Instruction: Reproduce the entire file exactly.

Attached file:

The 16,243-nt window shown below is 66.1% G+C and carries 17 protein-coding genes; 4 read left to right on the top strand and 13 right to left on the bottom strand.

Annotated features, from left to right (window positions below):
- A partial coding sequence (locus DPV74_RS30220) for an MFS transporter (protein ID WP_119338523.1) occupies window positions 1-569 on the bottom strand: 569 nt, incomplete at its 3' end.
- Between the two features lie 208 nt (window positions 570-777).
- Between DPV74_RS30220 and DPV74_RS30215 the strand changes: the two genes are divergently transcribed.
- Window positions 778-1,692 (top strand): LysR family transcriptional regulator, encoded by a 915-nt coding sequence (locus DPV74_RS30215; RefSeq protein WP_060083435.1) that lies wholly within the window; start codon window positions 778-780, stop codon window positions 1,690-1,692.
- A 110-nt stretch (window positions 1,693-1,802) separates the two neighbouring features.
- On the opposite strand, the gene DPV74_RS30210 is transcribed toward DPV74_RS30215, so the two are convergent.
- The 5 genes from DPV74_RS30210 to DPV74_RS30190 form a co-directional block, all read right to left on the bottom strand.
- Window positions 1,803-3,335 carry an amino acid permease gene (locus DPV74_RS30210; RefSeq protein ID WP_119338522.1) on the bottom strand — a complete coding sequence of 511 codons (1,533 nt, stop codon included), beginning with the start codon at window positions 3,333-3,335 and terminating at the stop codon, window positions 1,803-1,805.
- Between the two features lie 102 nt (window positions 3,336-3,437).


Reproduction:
The 16,243-nt window shown below is 66.1% G+C and carries 17 protein-coding genes; 4 read left to right on the top strand and 13 right to left on the bottom strand.

Annotated features, from left to right (window positions below):
- A partial coding sequence (locus DPV74_RS30220) for an MFS transporter (protein ID WP_119338523.1) occupies window positions 1-569 on the bottom strand: 569 nt, incomplete at its 3' end.
- Between the two features lie 208 nt (window positions 570-777).
- Between DPV74_RS30220 and DPV74_RS30215 the strand changes: the two genes are divergently transcribed.
- Window positions 778-1,692 (top strand): LysR family transcriptional regulator, encoded by a 915-nt coding sequence (locus DPV74_RS30215; RefSeq protein WP_060083435.1) that lies wholly within the window; start codon window positions 778-780, stop codon window positions 1,690-1,692.
- A 110-nt stretch (window positions 1,693-1,802) separates the two neighbouring features.
- On the opposite strand, the gene DPV74_RS30210 is transcribed toward DPV74_RS30215, so the two are convergent.
- The 5 genes from DPV74_RS30210 to DPV74_RS30190 form a co-directional block, all read right to left on the bottom strand.
- Window positions 1,803-3,335 carry an amino acid permease gene (locus DPV74_RS30210; RefSeq protein ID WP_119338522.1) on the bottom strand — a complete coding sequence of 511 codons (1,533 nt, stop codon included), beginning with the start codon at window positions 3,333-3,335 and terminating at the stop codon, window positions 1,803-1,805.
- Between the two features lie 102 nt (window positions 3,336-3,437).